The Nicotine (COT) Test is for the detection of Cotinine in human urine. Cotinine is a residual of Nicotine which remains in the body of habitual tobacco users. The test is intended to determine tobacco or nicotine use.
This is a simple and convenient test for the rapid detection of tobacco or nicotine use.
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How is a Nicotine Detection Test Used?
Nicotine cotinines to be the most often tested to evaluate tobacco use. Long-term use of tobacco products can increase the risk of developing many diseases including lung cancer, stroke, heart disease and respiratory infections. Smoking may also exacerbate asthma and may also cause blood clot formation. In pregnant women, smoking can retard fetal growth and lead to low birth weight babies.
Because the use of tobacco products can greatly affect the health of individuals, companies may use nicotine/cotinine testing to evaluate prospective employees for tobacco use. Many health and life insurance companies test applicants for nicotine or cotinine as well.
Nicotine and cotinine can both be measured qualitatively or quantitatively. Quantitative testing can help distinguish between active smokers, tobacco users who have recently quit, non-tobacco-users who have been exposed to significant environmental tobacco smoke, and non-users who have not been exposed.
Cotinine may also be measured in saliva and in hair, although hair testing is primarily used in a research setting, such as a study of non-smokers exposure to tobacco smoke.
Blood or urine nicotine may be ordered by itself or along with cotinine if a doctor suspects that someone is experiencing a nicotine overdose.
When a person has reported that he or she is using nicotine replacement products and is no longer smoking, nicotine, cotinine, and urine anabasine measurements may sometimes be ordered. Anabasine is present in tobacco but not in commercial nicotine replacement products. If a sample tests positive for anabasine, then the person is still using tobacco products.
When Would Someone Order a Nicotine Test?
Cotinine and/or nicotine may be ordered whenever an evaluation of tobacco use status or tobacco smoke exposure is required. When a person enters a smoking cessation program, blood or urine cotinine tests may be ordered to evaluate compliance. Urine, blood, or saliva testing may be performed as a screen for tobacco use when someone is applying for life or health insurance, or applying for work with an employer that prohibits smoking. Testing may also be ordered by a court for child custody purposes. Since smoking can increase the risks of medical complications, testing may be performed prior to the start of some drug therapies or surgical procedures.
Nicotine and cotinine are sometimes measured when a patient has symptoms that the doctor suspects may be due to a nicotine overdose. Symptoms of mild nicotine poisoning may include:
- Nausea, vomiting
More serious nicotine poisoning may result in:
- Increased blood pressure and/or heart rate, which then suddenly drops
- Slowed or difficulty breathing
Hair testing is rarely performed in a clinical setting but may be ordered when an evaluation of longer term tobacco use is desired.
What Do the Nicotine Test Results Mean?
In the blood, nicotine levels can rise within a few seconds of a puff on a cigarette. The quantity depends on the amount of nicotine in the cigarette and the manner in which a person smokes, such as how deeply they inhale. There is also some variability from person to person and some genetic differences in the rate at which nicotine is metabolized and in the rate at which cotinine is cleared from the body. When someone stops using tobacco and nicotine products, it can take more than two weeks for blood levels of cotinine to drop to the level that a non-tobacco user would have and several weeks more for urine levels to decrease to very low concentrations.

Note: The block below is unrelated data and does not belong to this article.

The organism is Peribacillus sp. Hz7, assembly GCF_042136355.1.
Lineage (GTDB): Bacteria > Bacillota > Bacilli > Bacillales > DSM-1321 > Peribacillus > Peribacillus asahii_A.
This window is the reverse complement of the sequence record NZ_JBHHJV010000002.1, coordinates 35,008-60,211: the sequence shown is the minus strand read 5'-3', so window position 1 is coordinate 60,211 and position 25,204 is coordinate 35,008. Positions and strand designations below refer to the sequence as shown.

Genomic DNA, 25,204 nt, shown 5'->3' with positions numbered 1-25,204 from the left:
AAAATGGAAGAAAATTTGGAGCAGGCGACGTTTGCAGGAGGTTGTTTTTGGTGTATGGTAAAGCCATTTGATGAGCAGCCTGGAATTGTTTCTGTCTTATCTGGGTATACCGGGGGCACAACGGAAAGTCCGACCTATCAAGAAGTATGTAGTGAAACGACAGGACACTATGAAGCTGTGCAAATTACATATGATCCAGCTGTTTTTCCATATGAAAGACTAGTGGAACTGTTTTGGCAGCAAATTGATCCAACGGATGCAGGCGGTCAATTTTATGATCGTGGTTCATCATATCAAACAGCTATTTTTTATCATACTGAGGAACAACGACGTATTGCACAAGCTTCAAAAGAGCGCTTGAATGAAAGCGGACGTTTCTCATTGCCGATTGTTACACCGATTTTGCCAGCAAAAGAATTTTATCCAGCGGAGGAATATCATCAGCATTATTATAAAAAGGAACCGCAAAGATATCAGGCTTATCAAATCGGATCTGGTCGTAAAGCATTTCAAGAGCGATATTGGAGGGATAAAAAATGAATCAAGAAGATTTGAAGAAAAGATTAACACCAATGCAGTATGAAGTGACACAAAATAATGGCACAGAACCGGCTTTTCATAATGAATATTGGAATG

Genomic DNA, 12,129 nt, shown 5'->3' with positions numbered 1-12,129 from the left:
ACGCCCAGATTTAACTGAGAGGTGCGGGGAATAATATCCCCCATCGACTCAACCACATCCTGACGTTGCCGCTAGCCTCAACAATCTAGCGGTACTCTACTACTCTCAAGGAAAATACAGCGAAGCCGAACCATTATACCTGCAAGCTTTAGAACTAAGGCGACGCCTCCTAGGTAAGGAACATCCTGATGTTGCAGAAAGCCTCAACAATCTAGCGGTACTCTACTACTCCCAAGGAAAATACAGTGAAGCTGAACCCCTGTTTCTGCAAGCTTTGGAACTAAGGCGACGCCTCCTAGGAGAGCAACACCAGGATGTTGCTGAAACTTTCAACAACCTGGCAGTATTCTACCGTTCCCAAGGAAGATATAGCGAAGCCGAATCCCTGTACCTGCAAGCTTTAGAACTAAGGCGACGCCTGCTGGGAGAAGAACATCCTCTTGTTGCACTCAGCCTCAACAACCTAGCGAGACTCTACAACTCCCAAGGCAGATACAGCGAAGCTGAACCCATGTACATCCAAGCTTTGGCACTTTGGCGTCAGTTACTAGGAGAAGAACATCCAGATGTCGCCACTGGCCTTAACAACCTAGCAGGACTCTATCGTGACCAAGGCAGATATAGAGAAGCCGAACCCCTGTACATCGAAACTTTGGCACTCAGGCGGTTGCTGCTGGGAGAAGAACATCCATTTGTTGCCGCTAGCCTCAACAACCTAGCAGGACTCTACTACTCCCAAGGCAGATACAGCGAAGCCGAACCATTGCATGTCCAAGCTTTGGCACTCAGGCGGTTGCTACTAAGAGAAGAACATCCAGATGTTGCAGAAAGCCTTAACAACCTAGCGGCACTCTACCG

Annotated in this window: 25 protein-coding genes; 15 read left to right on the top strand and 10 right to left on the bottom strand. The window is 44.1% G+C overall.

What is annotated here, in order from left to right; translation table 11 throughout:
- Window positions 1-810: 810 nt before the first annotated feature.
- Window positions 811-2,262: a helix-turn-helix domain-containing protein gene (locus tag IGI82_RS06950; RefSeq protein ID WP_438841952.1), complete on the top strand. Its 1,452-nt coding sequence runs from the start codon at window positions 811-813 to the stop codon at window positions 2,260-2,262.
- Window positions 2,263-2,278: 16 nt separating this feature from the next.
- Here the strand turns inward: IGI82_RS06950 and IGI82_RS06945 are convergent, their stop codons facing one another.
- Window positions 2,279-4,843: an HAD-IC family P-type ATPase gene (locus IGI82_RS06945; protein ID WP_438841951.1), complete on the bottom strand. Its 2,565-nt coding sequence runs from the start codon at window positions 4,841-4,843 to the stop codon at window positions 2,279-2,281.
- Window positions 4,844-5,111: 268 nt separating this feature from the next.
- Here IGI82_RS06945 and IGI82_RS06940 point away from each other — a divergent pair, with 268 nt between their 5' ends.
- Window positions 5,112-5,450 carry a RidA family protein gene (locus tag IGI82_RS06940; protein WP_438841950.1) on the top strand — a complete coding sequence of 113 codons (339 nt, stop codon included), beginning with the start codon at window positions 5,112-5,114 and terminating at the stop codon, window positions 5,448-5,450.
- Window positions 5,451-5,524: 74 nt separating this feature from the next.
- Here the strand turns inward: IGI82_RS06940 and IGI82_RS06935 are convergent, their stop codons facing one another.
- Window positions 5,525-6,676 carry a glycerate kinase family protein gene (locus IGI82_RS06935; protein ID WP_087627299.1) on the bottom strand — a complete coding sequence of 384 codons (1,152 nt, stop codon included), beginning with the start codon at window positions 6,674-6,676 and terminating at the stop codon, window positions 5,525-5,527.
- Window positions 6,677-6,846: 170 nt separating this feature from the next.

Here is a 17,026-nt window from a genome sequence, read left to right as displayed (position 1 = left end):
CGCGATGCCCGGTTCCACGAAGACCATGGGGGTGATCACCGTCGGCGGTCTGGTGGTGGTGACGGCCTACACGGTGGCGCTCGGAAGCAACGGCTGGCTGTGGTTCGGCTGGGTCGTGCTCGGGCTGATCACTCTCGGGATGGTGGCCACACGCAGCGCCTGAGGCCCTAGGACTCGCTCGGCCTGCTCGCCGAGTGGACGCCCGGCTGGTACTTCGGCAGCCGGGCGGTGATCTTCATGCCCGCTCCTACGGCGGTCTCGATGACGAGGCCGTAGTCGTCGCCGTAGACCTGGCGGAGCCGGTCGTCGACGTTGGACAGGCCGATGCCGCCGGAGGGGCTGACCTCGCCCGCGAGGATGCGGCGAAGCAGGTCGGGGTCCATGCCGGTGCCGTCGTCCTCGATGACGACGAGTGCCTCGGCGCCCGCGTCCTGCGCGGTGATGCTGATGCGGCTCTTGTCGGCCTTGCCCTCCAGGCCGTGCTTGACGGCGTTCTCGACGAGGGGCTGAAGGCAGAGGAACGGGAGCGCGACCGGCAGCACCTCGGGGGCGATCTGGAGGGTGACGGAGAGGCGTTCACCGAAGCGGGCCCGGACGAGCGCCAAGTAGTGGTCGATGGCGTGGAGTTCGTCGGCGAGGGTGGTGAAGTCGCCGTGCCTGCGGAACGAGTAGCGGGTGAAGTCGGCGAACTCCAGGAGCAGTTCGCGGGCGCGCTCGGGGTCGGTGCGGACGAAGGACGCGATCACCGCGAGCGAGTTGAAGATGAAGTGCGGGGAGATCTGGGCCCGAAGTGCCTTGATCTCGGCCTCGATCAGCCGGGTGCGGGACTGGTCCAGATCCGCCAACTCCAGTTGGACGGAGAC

In general, high levels of nicotine or cotinine indicate active tobacco or nicotine replacement use. Moderate concentrations indicate a tobacco user who has not had tobacco or nicotine for two to three weeks. Lower levels may be found in a non-tobacco user who has been exposed to environmental smoke. Very low to non-detectable concentrations are found in non-tobacco users who have not been exposed to environmental smoke or a tobacco user who has refrained from tobacco and nicotine for several weeks.
When a nicotine overdose is self-evident, the person may not be tested for nicotine or cotinine. Concentrations would typically be increased, but levels do not necessarily correlate with the severity of a person’s symptoms.
What Else Should You Know about Nicotine Testing?
Test results based on different samples (blood, urine, saliva) are not interchangeable.
Some pesticides contain high concentrations of nicotine. This can be another source of nicotine poisoning.
Nicotine is found not just in the tobacco plant but also in other plants in the same family, including potatoes, tomatoes, eggplants, and red peppers. The concentration of nicotine in these plants, however, is much lower than the level in tobacco. The cutoffs of the nicotine/cotinine tests have been set to
discriminate between dietary sources of nicotine and those from tobacco use and second-hand smoking.
A person’s genetic makeup also influence how they metabolize nicotine.
If you have any questions about our Nicotine tests or if you have questions about your next step then give Appropriate Choice Testing at call at 603-469-3831 or email us at Info@ACTesting.com. You may also use our online form if you have any nicotine testing related questions.
Due to the nature of our drug testing products and services, we regret that we cannot offer refunds.